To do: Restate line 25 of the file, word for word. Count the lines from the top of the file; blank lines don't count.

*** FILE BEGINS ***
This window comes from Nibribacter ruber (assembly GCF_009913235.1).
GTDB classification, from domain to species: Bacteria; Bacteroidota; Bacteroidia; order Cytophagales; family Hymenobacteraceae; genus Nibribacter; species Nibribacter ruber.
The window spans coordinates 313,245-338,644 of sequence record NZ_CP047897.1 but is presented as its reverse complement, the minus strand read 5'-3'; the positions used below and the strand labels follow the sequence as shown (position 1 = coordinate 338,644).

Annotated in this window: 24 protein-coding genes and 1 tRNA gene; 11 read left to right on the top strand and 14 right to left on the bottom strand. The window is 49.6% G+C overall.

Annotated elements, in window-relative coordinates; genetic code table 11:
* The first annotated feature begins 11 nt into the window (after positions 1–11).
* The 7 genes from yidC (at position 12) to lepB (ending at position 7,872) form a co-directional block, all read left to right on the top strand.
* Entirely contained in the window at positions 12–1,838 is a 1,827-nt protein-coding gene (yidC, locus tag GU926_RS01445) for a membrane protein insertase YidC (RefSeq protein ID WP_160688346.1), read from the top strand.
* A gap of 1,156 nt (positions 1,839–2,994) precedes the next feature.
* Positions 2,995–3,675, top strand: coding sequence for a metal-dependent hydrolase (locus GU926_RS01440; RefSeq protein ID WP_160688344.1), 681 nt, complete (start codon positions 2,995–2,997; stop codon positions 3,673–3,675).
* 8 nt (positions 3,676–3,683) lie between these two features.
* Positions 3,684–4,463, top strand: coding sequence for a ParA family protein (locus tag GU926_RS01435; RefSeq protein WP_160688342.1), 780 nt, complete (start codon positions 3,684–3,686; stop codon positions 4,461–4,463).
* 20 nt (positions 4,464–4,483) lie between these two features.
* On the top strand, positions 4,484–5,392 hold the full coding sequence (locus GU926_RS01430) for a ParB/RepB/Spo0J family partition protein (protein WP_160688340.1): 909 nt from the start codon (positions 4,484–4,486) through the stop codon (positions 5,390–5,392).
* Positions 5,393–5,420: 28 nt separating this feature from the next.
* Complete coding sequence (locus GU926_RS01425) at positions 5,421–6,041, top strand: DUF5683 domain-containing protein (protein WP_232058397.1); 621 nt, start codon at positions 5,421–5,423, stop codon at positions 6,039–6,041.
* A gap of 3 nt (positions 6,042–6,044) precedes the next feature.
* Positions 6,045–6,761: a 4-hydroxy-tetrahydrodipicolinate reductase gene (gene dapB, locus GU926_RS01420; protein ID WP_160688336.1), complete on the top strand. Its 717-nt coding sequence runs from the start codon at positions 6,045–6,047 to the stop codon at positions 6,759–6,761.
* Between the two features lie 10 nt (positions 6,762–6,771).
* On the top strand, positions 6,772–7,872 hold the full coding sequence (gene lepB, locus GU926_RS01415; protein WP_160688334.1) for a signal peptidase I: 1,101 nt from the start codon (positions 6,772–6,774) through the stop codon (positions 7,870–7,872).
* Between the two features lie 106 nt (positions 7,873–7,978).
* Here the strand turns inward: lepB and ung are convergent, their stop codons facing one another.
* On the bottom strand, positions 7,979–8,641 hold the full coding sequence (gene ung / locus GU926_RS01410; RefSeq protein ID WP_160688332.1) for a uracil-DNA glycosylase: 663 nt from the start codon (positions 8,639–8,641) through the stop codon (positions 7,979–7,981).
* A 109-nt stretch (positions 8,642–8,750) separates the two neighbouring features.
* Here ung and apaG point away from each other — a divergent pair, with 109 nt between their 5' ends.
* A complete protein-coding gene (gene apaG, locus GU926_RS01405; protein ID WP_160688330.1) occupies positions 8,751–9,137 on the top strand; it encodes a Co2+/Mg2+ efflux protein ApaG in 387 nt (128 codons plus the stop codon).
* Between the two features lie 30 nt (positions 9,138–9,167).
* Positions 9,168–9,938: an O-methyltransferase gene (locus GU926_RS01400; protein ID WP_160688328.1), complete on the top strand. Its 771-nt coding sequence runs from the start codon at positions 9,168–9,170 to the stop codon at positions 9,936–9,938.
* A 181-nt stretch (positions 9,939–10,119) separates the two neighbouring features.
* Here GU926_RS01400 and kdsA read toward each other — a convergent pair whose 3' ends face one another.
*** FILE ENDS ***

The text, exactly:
* Here ung and apaG point away from each other — a divergent pair, with 109 nt between their 5' ends.